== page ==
If you have disposable dollars to spend on air travel, you’ve probably wondered: what’s the best way to fly? Owning a private jet is a desirable option, but fractional ownership or even a private charter might meet your needs for a snippet of the cost. Sure, you may run into the occasional scheduling issue, but […]
If you have disposable dollars to spend on air travel, you’ve probably wondered: what’s the best way to fly?
Owning a private jet is a desirable option, but fractional ownership or even a private charter might meet your needs for a snippet of the cost. Sure, you may run into the occasional scheduling issue, but at least you won’t have to contend with the security lines on a commercial flight.
Below, we’ll cover the advantages and disadvantages of the different types of air travel to help you find the right option for your individual needs.
Chartering a private plane is much easier and more accessible than it was once. Today, you can organize a private flight from almost any airport to nearly any destination. You simply schedule your flight with a charter company, choose your desired passengers, walk into the terminal, and board your plane without the hassle of a security pat down or lengthy wait for your luggage.
With a private charter, you have the flexibility to decide when and where you want to depart. However, this does depend on availability, as the charter company has complete Operational Control (in contract with the FAA) and supplies both a pilot and crew members. With that said, any reliable charter company should be able to make arrangements to meet your exact scheduling requirements. And you should be able to pull up on the tarmac and board in minutes with no delays.
Private charters are usually priced at an hourly rate based on your destination and the size of aircraft you choose. As the distance and passenger numbers increase, so too does your price (as you will need to charter a larger plane). For instance, a turboprop plane can travel up to 1,700 miles with 4 to 9 passengers and costs between $1,300 to $1,800 per hour. These type of aircraft can take you around the States and to exotic destinations in the Caribbean. For any longer international travel (e.g. to Europe or Asia), you’ll need to charter a heavy jet which will set you back $4,500 to $7,500 per hour.
Private jets are a worthwhile investment for high-net-worth individuals, especially where the privacy and safety of VIP passengers are a concern. Likewise, businesses that prioritize the productivity of their senior executives find the convenience of jet ownership appealing. After all, you have complete Operational Control over the aircraft and can not only dictate when and where you want to travel, but also choose your own pilot and crew members. If you’re suitably qualified, you can even fly the jet yourself. You can also arrive closer to your destination by using airfields that aren’t accessible by commercial aircraft. For instance, there are only 503 airports that serve commercial flights across the US, but over 5,000 airfields open to the general public!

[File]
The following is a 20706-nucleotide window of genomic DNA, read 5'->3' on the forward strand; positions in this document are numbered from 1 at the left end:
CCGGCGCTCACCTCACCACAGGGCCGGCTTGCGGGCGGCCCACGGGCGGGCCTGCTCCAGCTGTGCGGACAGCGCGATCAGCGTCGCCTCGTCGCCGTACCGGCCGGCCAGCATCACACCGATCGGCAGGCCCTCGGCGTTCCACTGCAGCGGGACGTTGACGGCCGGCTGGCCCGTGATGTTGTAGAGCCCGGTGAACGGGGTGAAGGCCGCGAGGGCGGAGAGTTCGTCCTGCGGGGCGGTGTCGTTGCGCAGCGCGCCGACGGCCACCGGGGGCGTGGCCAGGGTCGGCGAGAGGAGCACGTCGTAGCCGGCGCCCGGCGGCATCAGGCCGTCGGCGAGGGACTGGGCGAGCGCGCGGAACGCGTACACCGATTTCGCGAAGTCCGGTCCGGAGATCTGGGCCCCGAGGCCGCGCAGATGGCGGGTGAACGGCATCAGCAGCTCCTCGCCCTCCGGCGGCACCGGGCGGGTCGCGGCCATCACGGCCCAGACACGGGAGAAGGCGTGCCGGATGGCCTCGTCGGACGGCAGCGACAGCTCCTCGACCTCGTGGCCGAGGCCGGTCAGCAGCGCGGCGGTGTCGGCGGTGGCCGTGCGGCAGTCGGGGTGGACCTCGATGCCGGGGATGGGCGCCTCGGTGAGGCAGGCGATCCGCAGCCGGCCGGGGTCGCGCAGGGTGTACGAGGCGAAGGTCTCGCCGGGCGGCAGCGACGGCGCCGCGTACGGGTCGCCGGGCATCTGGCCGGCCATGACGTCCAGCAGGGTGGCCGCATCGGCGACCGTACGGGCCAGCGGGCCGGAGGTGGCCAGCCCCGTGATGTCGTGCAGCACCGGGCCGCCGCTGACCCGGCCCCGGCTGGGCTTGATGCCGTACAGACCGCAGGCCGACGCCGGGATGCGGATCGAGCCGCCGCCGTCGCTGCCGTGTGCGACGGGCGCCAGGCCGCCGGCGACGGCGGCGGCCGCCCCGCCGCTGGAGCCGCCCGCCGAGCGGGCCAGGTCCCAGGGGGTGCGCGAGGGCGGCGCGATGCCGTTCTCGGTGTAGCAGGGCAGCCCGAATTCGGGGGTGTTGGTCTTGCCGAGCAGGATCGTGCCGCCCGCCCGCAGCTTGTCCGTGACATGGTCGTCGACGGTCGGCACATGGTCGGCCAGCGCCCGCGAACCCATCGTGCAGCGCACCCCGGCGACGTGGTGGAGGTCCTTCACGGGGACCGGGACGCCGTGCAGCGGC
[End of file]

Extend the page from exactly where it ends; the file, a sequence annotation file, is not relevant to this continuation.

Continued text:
However, you do have to consider that owning a jet is a big investment, and it can also be very limiting if your circumstances change. You won’t be able to upsize (or downsize) if you need to travel further or add more passengers–so it’s important that you assess both your current and future needs. Another factor to consider is your responsibilities as the owner of an aircraft. As you have complete Operational Control, you’re solely liable for the safety and regulatory compliance of the jet and passengers for every flight. Therefore, you need to educate yourself and ensure everything is compliant and up-to-date, such as aircraft maintenance and insurance.
So, just how much does a private jet cost? Prices varying significantly–often starting around the $1 million mark for a second-hand turboprop and easily reaching $60 million for a heavy jet (e.g. Gulfstream G550). Add on customizations, and it’s safe to say that you need a lot of capital! In addition to the purchase price, you will also need to take into account the private jet operating costs such as ongoing maintenance, fuel, insurance, and hangar storage–all of which can add up to millions of dollars per year.